The Makita reminds me of the Craftsman Version a few years ago where it came with a exchangeable insert to use the hollow (extended reach sockets) which were popular at the time the cordless ratchet came out. It was a pain in the a$$ to change out the insert! I finally sold off the Craftsman and purchased the Milwaukee M12 and l love it! Hopefully the exchangeable head insert on the Makita is easier/faster than it looks in the pictures.
As far as the tool itself it looks bulky and large and although I am not a professional mechanic my experience has saved me a lot of money NOT purchasing tools for mechanics work if they are not compact ie bulky equals very limited function in the engine compartments. Many gimmicky hand tools over the years have come out, especially during the holidays, that promote “universal”
or “one tool for many things” and seasoned car tinkerers have learned that specialty and compact works best, especially with engine compartments of today. Kudos for Makita for trying but me thinks this would serve better if your using it for specific and maybe repetitive jobs only rather than a universal best friend. Additional Note, I expect Dewalt to come out with something just like it for their 12v tool lineup because although I may not be able to provide proof…the Makita 12v Drill /Driver and Impact looks suspiciously identical to Dewalts except the color.
I own a Milwaukee M12 ratchet and based on size alone I would certainly not buy the Makita. I’m a DeWalt guy and bought into the M12 just for the ratched, wouldn’t have done the same with the Makita.
I think the form factor is enough to make me choose Milwaukee over this, although the interchangeability is a nice feature. This just seems too large for anything I’d use it for.
Of course, I made the mistake of commiting to Bosch 12v years ago… It’s say that Makita CXT has been around 1/4 (less) of the time than Bosch’s 12v line and already has more tools in it’s lineup.
I already have the Milwaukee version, but I do like the looks of the trigger on the Makita.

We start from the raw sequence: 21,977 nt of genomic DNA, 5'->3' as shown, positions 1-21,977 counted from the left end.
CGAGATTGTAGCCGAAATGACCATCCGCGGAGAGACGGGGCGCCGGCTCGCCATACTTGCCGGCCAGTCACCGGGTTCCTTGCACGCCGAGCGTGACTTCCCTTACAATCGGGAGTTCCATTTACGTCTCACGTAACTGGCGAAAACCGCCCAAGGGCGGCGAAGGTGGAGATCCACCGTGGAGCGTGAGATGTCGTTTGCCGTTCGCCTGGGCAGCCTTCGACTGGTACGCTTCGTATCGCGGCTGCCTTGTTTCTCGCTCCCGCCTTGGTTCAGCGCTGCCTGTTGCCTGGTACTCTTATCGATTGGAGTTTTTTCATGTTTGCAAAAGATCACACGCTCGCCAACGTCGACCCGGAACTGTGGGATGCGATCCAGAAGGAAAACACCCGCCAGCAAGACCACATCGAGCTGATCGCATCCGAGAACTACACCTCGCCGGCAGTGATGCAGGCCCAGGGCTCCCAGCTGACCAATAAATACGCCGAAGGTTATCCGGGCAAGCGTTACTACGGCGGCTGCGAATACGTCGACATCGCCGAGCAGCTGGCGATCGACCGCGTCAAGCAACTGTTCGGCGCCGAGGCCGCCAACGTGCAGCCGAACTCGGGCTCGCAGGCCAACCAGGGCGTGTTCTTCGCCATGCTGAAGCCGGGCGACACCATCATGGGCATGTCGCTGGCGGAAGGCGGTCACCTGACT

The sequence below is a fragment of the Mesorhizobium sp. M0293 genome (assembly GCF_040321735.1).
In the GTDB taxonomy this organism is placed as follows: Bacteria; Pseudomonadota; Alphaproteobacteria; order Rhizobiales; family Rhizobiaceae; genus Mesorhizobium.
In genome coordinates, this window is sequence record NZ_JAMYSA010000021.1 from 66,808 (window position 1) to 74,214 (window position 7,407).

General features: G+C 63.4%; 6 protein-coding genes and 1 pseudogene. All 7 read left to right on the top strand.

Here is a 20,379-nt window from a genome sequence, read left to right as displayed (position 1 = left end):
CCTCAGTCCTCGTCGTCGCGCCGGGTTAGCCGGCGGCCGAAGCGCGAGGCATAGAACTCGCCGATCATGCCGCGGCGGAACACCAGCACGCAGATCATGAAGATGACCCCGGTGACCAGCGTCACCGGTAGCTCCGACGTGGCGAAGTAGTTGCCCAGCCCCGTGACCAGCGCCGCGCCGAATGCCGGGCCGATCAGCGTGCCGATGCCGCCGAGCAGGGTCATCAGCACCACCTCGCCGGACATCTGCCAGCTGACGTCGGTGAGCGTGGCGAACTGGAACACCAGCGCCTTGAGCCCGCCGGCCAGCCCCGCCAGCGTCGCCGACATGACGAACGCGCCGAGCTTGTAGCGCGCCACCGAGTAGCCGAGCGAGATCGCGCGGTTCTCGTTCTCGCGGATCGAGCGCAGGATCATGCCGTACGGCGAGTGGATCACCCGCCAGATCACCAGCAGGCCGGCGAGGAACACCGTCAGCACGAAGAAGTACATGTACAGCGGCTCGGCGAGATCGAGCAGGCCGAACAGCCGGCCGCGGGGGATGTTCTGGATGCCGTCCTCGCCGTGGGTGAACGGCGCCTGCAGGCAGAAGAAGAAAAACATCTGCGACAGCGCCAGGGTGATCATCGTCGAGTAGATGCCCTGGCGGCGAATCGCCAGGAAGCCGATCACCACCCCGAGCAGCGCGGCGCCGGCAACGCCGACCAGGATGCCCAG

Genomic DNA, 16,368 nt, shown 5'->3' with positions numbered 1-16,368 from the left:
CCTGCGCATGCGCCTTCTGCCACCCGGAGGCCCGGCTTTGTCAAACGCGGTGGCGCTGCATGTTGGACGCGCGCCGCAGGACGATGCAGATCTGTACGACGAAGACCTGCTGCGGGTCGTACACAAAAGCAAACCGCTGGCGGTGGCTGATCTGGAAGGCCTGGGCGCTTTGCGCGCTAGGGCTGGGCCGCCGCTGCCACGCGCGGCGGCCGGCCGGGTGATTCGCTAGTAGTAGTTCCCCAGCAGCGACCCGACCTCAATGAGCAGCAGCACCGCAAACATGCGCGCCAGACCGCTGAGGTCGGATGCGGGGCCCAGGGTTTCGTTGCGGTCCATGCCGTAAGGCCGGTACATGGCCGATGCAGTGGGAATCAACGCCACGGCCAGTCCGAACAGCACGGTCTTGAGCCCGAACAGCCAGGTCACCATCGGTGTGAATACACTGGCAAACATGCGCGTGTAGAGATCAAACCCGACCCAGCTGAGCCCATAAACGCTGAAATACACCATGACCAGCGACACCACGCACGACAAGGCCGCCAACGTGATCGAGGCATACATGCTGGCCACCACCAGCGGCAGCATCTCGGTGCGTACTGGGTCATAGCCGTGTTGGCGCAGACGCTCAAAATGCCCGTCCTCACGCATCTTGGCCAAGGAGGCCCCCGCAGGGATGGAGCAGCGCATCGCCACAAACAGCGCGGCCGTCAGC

I don’t know about press releases, but I got a product announcement email from Makita a couple days ago about this one.
Looks like they sacrificed torque for speed. Kind of disappointing that it’s not available with a swappable 1/2″ anvil, I mean, may as well if you’re making this an easy change system, right? Perhaps they’re saving that for a model with more torque, if this model succeeds in getting a good market share.
I love the speed and different size frives.
However the slide on battery rules it out, because it is way to long/thick/bulky at the back end.
How come there’s nothing mentioned about other brands of cordless ratchets besides Milwaukee and makita? The earthquake xt from harbor freight has higher torque than both (quite frankly the makita isn’t even worth mentioning) but nothing said. Ingersoll rand also makes cordless ratchets and they’re by far a better quality brand than Milwaukee. As well as ac delco, blue point and others who make the same tool with the same specs or better and are significantly cheaper than either one of the two that are mentioned above, but not one word said. In fact Milwaukee is the most expensive one on the market. $400. That is steep and you know it is. So why not mention other brands that are well known and more affordable and has similar specs or better? I mean just look at the makita. Where’s the practicality in using a ratchet that big? It’s freaking huge! That thing is as big as a Sawzall. Ridiculous. I’m not trying to call you out or anything, but dude, come on, it seems kinda biased to mention only the two most expensive brands available and not say anything about anyone else. There’s a plethora of cordless ratchets that range from $50 to $200 that are just as good as the $400 Milwaukee and better than the makita. The earthquake has a better torque rating and is almost $250 cheaper. But how would people know about it if they can’t read about it on a tool blog? And last time I checked that is one of the few harbor freight brands that kick ass. So just because they ain’t brushless or they’re not a popular big box brand doesn’t mean that they shouldn’t be mentioned. I’d rather have a cordless ratchet that’s brushed with a higher torque rating and is by far more affordable than what’s available from Milwaukee. I’m sure there’s a lot of people who feel the same way.
Because those are the brands readers have asked about and the brands I anticipated that readers would ask about here too. I mentioned Snap-on and other brands in the discussion as well.
Who are Makita’s top competitors in the USA? I’d say Milwaukee, Dewalt, Bosch, maybe Ridgid and Metabo HPT as well. That tends to steer the direction of my thinking. Point me in new directions, I’m always open to that.
Looking at the Earthquake XT ratchet, it’s part of a 2-cordless power tool system. I’ve seen some questions and comment mentions of the Earthquake impact wrench, but I can’t remember paying any attention to the ratchet.